Focus On Butter
Butter is key to this recipe, which should be no surprise, since we are talking buttercream! I use unsalted, sweet butter for this recipe with 80% butterfat. This is the amount of butterfat in typical supermarket butter such as Land O’Lakes. Cabot brand has slightly more at 80.6% and will work well.
Do not use European, high-fat butters, such as Plugra, which have 82% butterfat. Your buttercream will end up too rich and greasy. There are buttercream recipes that are developed for this kind of butter; this isn’t one of them.
Speaking of too rich, you will note that the recipe calls for 1-pound (452 g) of butter. There have been times that I have used 12-ounces (340 g) instead, and if you would like a slightly less buttery, rich buttercream, you can try this as well.
Let’s Troubleshoot Problems with Swiss Meringue Buttercream
Even if you are an expert at making Swiss Meringue Buttercream, each batch will have its own issues, mostly due to temperature of ingredients.
What If My Swiss Meringue Buttercream Is Too Loose?
Sometimes after adding the butter, your Swiss Meringue Buttercream will look soupy and liquidy. This is usually because the meringue mixture was too warm and it subsequently melted the butter. It can also happen if you have not brought the meringue up to 160°F (71°C) originally…but you did do that, right? PS: Get yourself a thermometer!
Don’t fret. You can chill the soupy mixture and then beat again. You might ultimately lose some volume (and therefore yield of the total recipe) but it should work. Swiss Meringue Buttercream, just as I have explained in detail in my writings about Italian meringue Buttercream, is ALL about temperature. Don’t give up.
What If My Swiss Meringue Buttercream Looks Lumpy?
Other times, after adding the butter, your Swiss Meringue Buttercream will look lumpy and even curd-like. This is usually because the mixture just hasn’t been beaten enough and/or it is too cool. The latter usually happens if the butter was too cold. Beating is the key. Most stand mixers are so strong that simply beating more will take care of this issue. Keep going.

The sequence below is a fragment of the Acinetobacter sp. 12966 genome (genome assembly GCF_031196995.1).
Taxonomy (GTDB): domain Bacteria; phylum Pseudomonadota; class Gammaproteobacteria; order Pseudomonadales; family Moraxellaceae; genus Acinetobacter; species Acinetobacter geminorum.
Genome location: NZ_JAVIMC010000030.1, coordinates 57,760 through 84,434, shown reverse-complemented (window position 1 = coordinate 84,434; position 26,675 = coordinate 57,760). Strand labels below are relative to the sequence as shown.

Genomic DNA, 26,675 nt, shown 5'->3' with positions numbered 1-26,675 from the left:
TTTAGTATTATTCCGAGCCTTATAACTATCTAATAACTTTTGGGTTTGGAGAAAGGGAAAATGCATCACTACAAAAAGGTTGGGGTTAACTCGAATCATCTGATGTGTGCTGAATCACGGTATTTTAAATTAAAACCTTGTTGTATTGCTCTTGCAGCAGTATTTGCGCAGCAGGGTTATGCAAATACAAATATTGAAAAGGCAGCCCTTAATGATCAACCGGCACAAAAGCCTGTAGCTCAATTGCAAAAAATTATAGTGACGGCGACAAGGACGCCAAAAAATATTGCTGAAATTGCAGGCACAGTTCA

You can also try heating the mixture up a bit, by wrapping a warm towel around the bowl, or even aiming a hair dryer at the bowl.
For super creamy Swiss Meringue Buttercream I do like finishing with the flat beater attachment towards the end of beating. I find beating the buttercream with a flat beater can take it to an even creamier level.
PRO TIP: Just keep beating until it is super smooth and silky (see below).
Manipulate temperature as needed.
Low FODMAP Yellow Cake & Vanilla Frosting
In the images you are looking at our basic Yellow Cake, baked in an oblong pan, and frosted with vanilla Swiss Meringue Buttercream. It is perfect for a birthday cake – with rainbow sprinkles – as you can see below.
Low FODMAP Swiss Meringue Buttercream
Swiss Meringue Buttercream is silky smooth, easy to make and strikes the right balance between sweet, but not too sweet, and buttery, but not too rich. You can spread it; you can pipe it - and you can vary the flavors. We have several flavor variations for you: vanilla, chocolate, coffee, lemon, orange and raspberry.
Low FODMAP Serving Size Info: Makes about 4 ¾ cups (855 g); 8 servings of a generous ½ cup (107 g)
- 1 1/4 cups (248 g) sugar
- ½ cup (120 ml) egg whites (from 3 to 4 large eggs), at room temperature
- 1/8 teaspoon salt
- 2 cups (1-pound; 452g; 4 sticks) unsalted butter, at room temperature, cut into tablespoon-sized pieces
In a large mixing bowl, preferably the stainless-steel bowl from your stand mixer, whisk together the egg whites, sugar, and salt.
Place this bowl over a saucepan or pot of simmering water, attach a candy thermometer and whisk the egg white/sugar mixture frequently until the mixture measures 160°F(71°C).